I used to work for a law firm that did SSI and SSDI.
SSI = Supplemental Security Income
SSDI = Social Security Disability Insurance
For EITHER of these two benefits, you can only work 20 hours per week and no more. Social Security will deny your claim immediately if you are working over 20 hours at the time of filing, because in their reasoning, if you can work even a little over 20 hours per week, you are "not disabled enough" (their words, not mine).
Basically, SSI is dependent on your household income, your own income, your savings, any and all of your assets and resources minus one vehicle, and additional properties, etc. That means that everyone in your household who has income will count against your benefit amount if it's SSI and anything (besides your first car) can and will count against your benefit amount. Per Social Security's website, the current amount you get for SSI is: "$735 for an individual and $1,103 for a couple."
SSDI is dependent on your earnings and your taxes. The key word here is INSURANCE - Social Security Disability Insurance. Basically, you get what you pay into Social Security, because it is indeed an insurance. Now, SSDI benefit amounts can vary dramatically. It all depends on how much money you made over the last 10 years (depending on age) and how much of that you paid into Social Security.
A Social Security Disability claim takes, on average, 2 full years to be approved. The process is broken up into the following steps:
- Stage one: 4 to 6 months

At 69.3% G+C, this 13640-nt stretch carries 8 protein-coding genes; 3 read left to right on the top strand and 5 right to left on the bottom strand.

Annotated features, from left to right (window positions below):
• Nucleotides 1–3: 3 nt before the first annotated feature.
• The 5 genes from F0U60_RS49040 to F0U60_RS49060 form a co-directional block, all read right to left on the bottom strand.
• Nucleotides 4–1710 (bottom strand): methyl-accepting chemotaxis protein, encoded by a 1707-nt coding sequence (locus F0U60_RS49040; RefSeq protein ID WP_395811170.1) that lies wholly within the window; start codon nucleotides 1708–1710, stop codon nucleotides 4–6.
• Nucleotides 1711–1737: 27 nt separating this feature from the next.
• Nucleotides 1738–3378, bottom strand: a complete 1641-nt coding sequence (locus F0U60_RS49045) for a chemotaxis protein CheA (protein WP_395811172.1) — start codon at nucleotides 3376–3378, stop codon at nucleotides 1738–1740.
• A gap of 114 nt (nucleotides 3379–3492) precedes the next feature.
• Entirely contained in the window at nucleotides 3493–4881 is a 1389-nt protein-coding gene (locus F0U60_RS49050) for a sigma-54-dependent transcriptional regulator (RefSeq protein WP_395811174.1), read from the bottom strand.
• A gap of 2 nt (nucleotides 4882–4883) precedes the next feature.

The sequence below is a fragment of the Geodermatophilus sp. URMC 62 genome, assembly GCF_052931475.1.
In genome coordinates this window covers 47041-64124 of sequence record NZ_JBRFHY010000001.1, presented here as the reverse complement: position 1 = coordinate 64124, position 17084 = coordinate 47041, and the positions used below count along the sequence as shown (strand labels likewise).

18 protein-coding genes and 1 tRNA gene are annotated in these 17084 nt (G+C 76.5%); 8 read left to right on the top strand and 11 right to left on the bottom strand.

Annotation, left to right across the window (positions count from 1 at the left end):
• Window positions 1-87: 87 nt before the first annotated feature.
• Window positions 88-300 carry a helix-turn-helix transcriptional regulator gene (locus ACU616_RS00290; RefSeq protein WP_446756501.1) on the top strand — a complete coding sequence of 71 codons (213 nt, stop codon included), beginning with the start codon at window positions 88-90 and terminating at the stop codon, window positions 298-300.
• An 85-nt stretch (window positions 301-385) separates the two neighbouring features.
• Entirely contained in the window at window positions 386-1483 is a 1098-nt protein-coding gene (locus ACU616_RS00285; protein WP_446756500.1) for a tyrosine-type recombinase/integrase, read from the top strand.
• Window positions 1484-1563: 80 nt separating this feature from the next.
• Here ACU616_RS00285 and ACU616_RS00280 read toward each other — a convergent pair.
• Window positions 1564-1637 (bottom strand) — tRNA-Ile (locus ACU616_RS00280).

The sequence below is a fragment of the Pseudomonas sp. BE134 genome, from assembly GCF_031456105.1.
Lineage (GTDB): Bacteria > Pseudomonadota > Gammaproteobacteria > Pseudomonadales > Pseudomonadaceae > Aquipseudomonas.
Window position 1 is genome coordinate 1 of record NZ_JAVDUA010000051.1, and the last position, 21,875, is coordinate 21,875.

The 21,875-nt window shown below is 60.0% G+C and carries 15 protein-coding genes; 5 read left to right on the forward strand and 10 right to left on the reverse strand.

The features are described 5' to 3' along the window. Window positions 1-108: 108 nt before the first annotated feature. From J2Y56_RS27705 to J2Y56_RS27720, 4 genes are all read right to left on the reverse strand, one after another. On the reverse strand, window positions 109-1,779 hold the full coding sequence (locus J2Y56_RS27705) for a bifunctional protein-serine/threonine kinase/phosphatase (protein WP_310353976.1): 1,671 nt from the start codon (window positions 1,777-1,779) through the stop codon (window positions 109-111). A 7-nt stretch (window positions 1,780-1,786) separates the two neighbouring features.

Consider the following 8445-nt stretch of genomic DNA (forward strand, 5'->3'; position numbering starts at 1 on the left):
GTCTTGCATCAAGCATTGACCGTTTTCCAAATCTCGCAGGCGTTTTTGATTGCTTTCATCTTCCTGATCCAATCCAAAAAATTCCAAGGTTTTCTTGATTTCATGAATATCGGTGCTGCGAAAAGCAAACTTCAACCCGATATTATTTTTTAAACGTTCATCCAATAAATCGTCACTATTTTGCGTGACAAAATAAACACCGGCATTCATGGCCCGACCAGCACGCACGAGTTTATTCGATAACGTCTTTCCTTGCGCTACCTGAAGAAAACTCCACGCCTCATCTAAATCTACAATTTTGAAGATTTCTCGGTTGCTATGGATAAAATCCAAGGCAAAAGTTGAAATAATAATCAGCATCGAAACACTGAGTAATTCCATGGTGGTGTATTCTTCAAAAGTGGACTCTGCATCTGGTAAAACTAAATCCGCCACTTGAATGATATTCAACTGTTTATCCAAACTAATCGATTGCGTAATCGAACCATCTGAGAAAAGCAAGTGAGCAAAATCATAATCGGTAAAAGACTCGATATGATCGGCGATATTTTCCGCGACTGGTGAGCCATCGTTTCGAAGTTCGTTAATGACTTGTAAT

- Stage two: file an appeal, wait another 4 to 6 months
- Stage three: file an appeal with request for court hearing, wait 8 months to 1 year
Most people get approved in stage 3, because that is when you finally get the chance to "prove" your case before a judge.
SSDI is very specific on qualifications based on your age and SSI is very specific on qualifications based on your household income assets and resources. So, the best way to find out if you meet the requirements is to call a lawyer who has a good reputation, and who does screenings for free, and just see if it's worth applying. You could also just reach out directly to your local Social Security office and inquire there. Do whatever you're more comfortable with.
"Disability" under Social Security is based on your inability to work. We consider you disabled under Social Security rules if:
- You cannot do work that you did before;
- We decide that you cannot adjust to other work because of your medical condition(s); and
- Your disability has lasted or is expected to last for at least one year or to result in death.
Place to start: https://www.ssa.gov/disability/